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The Gannett Company, founded by Frank Gannett in Rochester in 1906, is an international corporation with headquarters in McLean, Virginia. Its daily newspaper group circulation is more than 7 million and includes USA Today, a highly popular, nationally distributed daily.
Frank Gannett Dies:
A Report from the Unitarian Register,
Frank Gannett, 81, Rochester, N.Y., publisher and one of the nation’s most eminent Unitarian laymen, died December 3, 1957, of complications resulting from a fall suffered the preceding April.
Funeral services were conducted in the First Unitarian Church of Rochester by Dr. David Rhys Williams, who had been Mr. Gannett’s minister for nearly 30 years.
Mr. Gannett was noted for the development of his publishing group of 22 newspapers in 18 cities. The Gannett Company also owns four radio and three television stations.
Mr. Gannett’s other achievements and activities were numerous, and he was the recipient of many honors.
A Republican, he campaigned as an avowed presidential candidate in 1939 and 1940, and his name went before the convention at which Wendell Wilikie was nominated. He urged 25 years ago the inclusion of a Secretary of Peace in the President’s cabinet.
Mr. Gannett also was noted for his philanthropic support of research, especially in the newspaper and aviation industries and in the fields of health and medicine. One of the projects he supported produced the Teletypesetter, a typesetting device which can be operated at long distances by electrical impulses. Another was a $500,000 grant by the Gannett Newspaper Foundation to build a student health clinic at Cornell University, Ithaca, N.Y. He also was keenly interested in the development of public recreation facilities.
Honors conferred upon Mr. Gannett included the Civic Medal of the Rochester Museum of Arts and Sciences, received jointly with his wife; honorary membership in Phi Beta Kappa; the Navy’s Distinguished Public Service Award; an honorary degree of doctor of journalism from Bradley University and a long list of other honorary doctor’s and master’s degrees.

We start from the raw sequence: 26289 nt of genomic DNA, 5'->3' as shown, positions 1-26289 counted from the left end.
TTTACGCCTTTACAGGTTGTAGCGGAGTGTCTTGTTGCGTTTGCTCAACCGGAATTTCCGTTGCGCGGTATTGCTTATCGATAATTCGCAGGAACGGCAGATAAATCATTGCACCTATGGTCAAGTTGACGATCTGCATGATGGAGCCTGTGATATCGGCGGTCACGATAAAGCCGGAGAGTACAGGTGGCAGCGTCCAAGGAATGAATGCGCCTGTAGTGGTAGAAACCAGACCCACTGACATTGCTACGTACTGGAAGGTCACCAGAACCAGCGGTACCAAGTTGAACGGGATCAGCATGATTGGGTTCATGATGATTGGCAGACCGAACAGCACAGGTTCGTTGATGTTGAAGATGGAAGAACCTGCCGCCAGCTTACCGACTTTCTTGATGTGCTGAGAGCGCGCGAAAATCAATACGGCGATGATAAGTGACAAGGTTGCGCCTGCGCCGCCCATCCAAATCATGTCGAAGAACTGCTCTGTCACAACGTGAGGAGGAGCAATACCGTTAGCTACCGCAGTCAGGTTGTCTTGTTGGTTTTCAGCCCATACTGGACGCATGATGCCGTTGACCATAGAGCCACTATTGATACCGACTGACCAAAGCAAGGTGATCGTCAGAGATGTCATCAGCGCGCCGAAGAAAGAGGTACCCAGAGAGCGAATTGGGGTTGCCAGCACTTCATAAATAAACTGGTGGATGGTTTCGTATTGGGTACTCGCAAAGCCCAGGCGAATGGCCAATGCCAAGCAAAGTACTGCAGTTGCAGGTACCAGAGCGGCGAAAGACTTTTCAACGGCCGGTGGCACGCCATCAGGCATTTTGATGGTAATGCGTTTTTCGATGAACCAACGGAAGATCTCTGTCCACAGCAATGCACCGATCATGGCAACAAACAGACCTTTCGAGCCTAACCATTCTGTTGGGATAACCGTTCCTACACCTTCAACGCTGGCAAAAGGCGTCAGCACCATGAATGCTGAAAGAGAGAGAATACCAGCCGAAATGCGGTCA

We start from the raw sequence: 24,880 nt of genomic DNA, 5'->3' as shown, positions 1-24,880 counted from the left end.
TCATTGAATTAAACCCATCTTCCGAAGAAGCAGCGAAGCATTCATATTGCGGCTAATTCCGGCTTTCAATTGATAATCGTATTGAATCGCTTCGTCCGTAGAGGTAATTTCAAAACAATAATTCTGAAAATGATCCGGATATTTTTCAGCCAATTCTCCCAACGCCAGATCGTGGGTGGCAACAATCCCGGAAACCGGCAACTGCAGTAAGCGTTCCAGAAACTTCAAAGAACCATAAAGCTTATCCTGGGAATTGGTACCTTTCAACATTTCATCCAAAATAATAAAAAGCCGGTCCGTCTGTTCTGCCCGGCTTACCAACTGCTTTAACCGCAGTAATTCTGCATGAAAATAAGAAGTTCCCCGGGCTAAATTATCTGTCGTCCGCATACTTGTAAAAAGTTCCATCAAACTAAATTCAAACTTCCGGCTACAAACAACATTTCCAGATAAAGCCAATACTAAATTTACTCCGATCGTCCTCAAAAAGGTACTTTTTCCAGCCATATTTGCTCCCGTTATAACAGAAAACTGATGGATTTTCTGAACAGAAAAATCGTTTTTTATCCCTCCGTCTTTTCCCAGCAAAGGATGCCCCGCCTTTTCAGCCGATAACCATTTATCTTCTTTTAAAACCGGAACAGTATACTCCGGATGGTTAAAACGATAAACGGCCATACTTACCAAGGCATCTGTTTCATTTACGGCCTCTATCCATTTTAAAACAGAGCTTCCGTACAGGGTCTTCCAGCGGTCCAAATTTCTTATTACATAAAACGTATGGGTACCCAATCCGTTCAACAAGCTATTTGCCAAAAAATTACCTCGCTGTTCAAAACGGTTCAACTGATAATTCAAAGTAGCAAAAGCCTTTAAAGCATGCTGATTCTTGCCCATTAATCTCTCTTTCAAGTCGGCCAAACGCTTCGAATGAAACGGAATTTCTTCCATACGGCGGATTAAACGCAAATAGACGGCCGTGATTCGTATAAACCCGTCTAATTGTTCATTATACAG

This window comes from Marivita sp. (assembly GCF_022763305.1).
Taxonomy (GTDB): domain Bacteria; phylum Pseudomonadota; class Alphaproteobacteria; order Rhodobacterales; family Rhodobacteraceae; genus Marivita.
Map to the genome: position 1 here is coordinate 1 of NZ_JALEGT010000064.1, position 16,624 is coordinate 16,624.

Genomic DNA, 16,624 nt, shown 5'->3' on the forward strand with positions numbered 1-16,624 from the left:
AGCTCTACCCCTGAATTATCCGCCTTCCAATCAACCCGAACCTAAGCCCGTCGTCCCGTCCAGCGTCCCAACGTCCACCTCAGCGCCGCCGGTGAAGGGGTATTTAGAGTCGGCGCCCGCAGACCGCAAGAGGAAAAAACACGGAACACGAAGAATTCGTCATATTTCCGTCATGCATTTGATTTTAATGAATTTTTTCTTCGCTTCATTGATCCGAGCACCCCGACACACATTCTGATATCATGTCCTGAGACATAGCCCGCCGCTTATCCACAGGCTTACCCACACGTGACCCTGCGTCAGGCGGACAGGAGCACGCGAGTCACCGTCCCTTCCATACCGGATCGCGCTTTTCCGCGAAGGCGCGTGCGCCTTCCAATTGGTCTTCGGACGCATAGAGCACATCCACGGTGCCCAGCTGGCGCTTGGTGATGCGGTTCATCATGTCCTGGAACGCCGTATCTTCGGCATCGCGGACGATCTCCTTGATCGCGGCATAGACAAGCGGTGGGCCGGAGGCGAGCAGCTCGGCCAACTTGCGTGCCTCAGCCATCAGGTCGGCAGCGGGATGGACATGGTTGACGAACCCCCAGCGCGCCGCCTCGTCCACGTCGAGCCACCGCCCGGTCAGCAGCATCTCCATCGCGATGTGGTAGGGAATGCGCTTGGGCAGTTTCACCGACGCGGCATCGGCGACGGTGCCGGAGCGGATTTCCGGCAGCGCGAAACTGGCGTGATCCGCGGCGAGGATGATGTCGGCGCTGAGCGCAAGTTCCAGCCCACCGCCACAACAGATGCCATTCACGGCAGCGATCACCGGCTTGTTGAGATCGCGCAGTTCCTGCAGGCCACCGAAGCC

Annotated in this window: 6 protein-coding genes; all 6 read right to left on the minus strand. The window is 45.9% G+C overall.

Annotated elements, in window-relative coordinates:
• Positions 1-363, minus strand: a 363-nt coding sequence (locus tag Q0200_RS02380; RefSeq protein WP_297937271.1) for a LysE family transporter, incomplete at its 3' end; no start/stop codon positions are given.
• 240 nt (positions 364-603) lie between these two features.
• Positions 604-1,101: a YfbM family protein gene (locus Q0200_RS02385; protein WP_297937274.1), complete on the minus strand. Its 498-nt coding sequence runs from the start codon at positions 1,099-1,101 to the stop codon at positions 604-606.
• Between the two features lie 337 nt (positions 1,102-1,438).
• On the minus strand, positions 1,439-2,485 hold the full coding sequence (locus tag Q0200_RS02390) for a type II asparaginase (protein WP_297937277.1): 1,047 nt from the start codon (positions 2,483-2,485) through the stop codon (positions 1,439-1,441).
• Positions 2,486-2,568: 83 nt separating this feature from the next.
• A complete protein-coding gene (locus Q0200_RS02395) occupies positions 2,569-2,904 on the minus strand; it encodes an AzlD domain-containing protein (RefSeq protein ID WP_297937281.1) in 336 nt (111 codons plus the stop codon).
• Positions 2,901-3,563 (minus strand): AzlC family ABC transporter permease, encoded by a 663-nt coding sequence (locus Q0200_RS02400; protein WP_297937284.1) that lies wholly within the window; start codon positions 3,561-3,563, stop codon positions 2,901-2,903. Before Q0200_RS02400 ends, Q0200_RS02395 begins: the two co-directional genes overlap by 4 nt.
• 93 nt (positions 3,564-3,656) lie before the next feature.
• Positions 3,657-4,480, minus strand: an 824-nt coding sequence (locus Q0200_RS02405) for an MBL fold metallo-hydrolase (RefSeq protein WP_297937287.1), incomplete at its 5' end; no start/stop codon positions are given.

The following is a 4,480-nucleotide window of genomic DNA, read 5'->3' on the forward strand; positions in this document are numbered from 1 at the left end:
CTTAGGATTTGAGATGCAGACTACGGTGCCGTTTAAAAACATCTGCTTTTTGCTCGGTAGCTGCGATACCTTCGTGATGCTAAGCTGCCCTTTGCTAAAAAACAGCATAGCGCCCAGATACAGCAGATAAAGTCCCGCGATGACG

Mr. Gannett’s newspaper ventures began with his purchase in 1906 of a half-interest in the Elmira, N. Y., Gazette. The Gazette absorbed competition in the Ithaca-Elmira area, and he bought in 1918 two Rochester newspapers, merging them into the Times-Union, and moved to Rochester.
There he looked up a distant cousin, Rev. William Gannett, who was minister of the Unitarian church. Mr. Gannett shortly became a Unitarian and remained throughout the ensuing years a leader in the church.
Noting that most of the persons attending the funeral were familiar with the story of Mr. Gannett’s life, Dr. Williams said that “there is one phase of that story about which I may be presumed to speak with some measure of authority. I refer to his religious life.
“Frank Gannett took his religious duties seriously. He made a conscientious effort to be present in the church of his choice on as many Sunday mornings in the year as his health and other obligations would permit.
“I have many reasons to cherish the memory of this man, but I shall cherish it most of all because be faithfully supported not only the freedom of the press over the years, but also the freedom of this pulpit during a 30-year ministry which must often have tried his faith in such a freedom. He was one who could disagree completely with the content of any specific sermon and still find inspiration in the sincerity of its utterance.
“lt has been a rare privilege and a challenging responsibility to serve as his minister, for his religion was bound by no narrow creed. It was to do justly, and to love mercy, and to walk humbly before God.”
Excerpts from A History of Gannett
Frank Gannett was born Sept. 15, 1876. The nation was still smarting over the deaths nearly three months earlier of Col. George A. Custer and 210 soldiers of the 7th Cavalry at the hands of the Sioux in the Battle of Little Big Horn. Transcontinental rail travel had been achieved only seven years earlier.
Three years before Gannett bought into his first newspaper partnership in Elmira, N.Y., in 1906, Wilbur and Orville Wright achieved the first powered flight of a heavier-than-air machine at Kitty Hawk, N.C.
Gannett saw warfare intensify from the Spanish-American War’s mounted cavalry charges to World War II’s atomic devastation.
Just a few weeks after he died in 1957, Explorer I was the first U.S. earth satellite to be launched into orbit at Cape Canaveral, Fla. And within a year, National Airlines began domestic jet airline service in the United States with a flight between New York City and Miami.
The contrasts in Gannett’s own life were equally remarkable. At his death he had achieved wealth that amply qualified for the denigrating cliche “filthy rich.” Yet he was born in upstate New York’s hardscrabble country to struggling farmers who could accurately be described as dirt poor.